News like the planned felling over 2600 trees in Aarey Colony in Mumbai to make space for a proposed car shed is disheartening to say the least. In an age where global warming is not just a term but an active phenomenon unfolding in front of us, cutting down forests is a self-defeating behaviour.
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Now let’s travel 1,722 kms from Mumbai to Ludhiana, Punjab where one man has created 25 mini forests ranging from 500 sq feet to 4 acres within just two years! Meet Indian Revenue Services (IRS) officer Rohit Mehra, who was named the Green Man of Ludhiana when he successfully created a vertical garden at the Ludhiana Railway station. After that he went on to create 75 vertical gardens in Punjab!
“People got to know about these vertical gardens and started contacting me to convert open spaces in their properties to forests,” says the 41-year-old. Rohit says that an industrialist from Jagraon, located about 40 km from Ludhiana, called him to convert a 6,000 sq ft of plot into a forest.
“This particular industrialist was running a rice bran oil factory and the area the factory was in was extremely polluted. He wanted to counter the emissions by creating a forest in the plot,” explains Rohit.
Since, Ludhiana is a hub of industries, the pollution scenario in Ludhiana is worrisome so much that sometimes schools declare holidays for three to four days at a stretch, informs Rohit. When he received the request, Rohit did not know much about creating such forests. Hence, began his research on how to create forests in a short duration.
The Miyawaki technique and the Vrikshayurveda
This is when Rohit came across the Japanese technique of Miyawaki. Broadening his knowledge base on the techniques of growing trees quickly, he also turned to ancient Indian texts like the Vrikshayurveda that outlines the concept of the ancient science of growing plants and forests.
“Interestingly, this ancient text imbibed the techniques mentioned in the Miyawaki method. The soil is dug about 2.5 feet deep and is then mixed with manure made from leaves, cow dung and other kinds of compost. Even agricultural waste like stubble, rice husk etc is added to improve the fertility of the soil,” he explains.
After this, different varieties of trees are grown together in a staggered pattern. Most of the plants chosen are indigenous like Neem, Amla, Harad, Bael, Arjuna, Moringa, Gulmohar, Bargad, and Kaner, among others.
In recognition of Rohit’s work, the Confederation of Indian Industry (CII) has tied up with him to convert open spaces near industries in Ludhiana to curb pollution. Out of the 25 jungles now, at least seven to eight of them are in industrial areas.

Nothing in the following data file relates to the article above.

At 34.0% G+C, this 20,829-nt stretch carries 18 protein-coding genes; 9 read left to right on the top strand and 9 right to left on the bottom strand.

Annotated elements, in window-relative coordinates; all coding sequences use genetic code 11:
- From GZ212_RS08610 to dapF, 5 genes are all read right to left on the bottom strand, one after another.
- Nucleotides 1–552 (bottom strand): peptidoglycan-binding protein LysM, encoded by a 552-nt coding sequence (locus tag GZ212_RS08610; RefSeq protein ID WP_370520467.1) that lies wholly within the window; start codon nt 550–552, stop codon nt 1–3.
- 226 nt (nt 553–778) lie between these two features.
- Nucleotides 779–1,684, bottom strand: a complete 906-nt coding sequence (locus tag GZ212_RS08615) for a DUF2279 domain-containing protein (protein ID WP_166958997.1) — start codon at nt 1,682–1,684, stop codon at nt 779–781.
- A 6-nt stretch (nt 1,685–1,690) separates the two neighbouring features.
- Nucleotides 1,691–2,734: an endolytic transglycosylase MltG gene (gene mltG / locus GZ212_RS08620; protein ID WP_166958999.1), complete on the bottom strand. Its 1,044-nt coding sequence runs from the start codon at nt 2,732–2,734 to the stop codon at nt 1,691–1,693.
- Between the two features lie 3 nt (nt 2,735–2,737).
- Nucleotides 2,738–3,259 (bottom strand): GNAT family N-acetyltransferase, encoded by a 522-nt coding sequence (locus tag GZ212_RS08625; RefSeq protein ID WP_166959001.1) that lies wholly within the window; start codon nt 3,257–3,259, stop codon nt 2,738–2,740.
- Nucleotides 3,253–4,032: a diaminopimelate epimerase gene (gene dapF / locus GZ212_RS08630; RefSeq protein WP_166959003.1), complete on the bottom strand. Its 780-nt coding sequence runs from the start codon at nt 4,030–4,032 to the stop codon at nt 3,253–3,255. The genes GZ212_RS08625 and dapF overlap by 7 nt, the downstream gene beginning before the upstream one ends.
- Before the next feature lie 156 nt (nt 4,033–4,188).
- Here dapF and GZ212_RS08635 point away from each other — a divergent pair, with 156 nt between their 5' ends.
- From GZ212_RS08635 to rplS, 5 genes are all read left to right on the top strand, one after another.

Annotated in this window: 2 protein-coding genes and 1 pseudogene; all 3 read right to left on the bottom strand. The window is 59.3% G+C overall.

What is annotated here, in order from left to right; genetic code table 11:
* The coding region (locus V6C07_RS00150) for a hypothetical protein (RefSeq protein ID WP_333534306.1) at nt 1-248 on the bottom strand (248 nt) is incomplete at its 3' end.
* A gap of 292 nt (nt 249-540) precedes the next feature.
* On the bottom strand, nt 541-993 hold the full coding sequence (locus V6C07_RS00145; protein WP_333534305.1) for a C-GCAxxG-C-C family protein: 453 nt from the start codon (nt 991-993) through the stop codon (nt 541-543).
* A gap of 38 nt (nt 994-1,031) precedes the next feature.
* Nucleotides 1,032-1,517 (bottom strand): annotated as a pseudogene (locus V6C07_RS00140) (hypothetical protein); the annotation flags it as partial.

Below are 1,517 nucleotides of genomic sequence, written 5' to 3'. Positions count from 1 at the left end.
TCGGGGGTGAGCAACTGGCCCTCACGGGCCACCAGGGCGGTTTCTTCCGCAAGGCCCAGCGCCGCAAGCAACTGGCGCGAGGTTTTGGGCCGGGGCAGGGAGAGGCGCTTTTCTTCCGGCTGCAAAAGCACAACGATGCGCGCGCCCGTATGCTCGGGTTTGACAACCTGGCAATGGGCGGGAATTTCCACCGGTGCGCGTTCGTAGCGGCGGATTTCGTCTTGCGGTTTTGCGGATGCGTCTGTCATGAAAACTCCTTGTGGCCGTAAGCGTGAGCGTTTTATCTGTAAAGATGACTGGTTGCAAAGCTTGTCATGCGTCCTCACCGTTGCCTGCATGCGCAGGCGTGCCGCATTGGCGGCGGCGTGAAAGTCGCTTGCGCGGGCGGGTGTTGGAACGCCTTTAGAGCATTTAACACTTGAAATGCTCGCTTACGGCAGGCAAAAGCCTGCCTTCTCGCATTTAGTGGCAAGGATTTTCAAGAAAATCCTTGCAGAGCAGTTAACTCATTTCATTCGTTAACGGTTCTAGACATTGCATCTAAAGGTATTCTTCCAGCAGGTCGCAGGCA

And that is not all, as even individuals, institutions and organisations approach him with the same request. “There was this one industrialist who contacted me to make a jungle in his farmhouse. As his mother had lung issues, he wanted me to convert half an acre of land into a mini forest for cleaner air,” he says.
Rohit has also created a mini-forest in Ludhiana’s Gurudwara Dukhniwaran and named it, Nanak-Van dedicated to 550 years of Guru Nanak Dev. “Different communities of people from these organisations, industries and NGOs volunteer to help me during the plantation process which creates a sense of community and awareness,” smiles Rohit.
Other work and challenges
Despite people’s support, Rohit says that it is often difficult to find free space to create these forests in an urban area. “Also, convincing people of the benefits of jungles over grass-covered farmhouses is difficult,” he says.
Regardless, Rohit continues with his work and is also involved in another initiative where he collaborates with schools, organisations and other institutions to create seed balls. These seed balls comprise of clay, manure, nutrients and seeds.
“One interesting collaboration was with a local cricket league where the winner of the tournament was not just judged on the number of runs the team scored but also on the number of seed balls made,” he shares.
Rohit has visited all over the country sensitising school children and adults alike on the importance of green cover.
“We are literally living in a time bomb where the water we drink, the food we eat and the air we breathe are contaminated. I want to educate and inspire masses while teaching them the importance of ecology. In the next five years, I want to create 1,000 jungles across the country,” says the enthusiastic IRS officer as he signs off.
(Edited by Saiqua Sultan)
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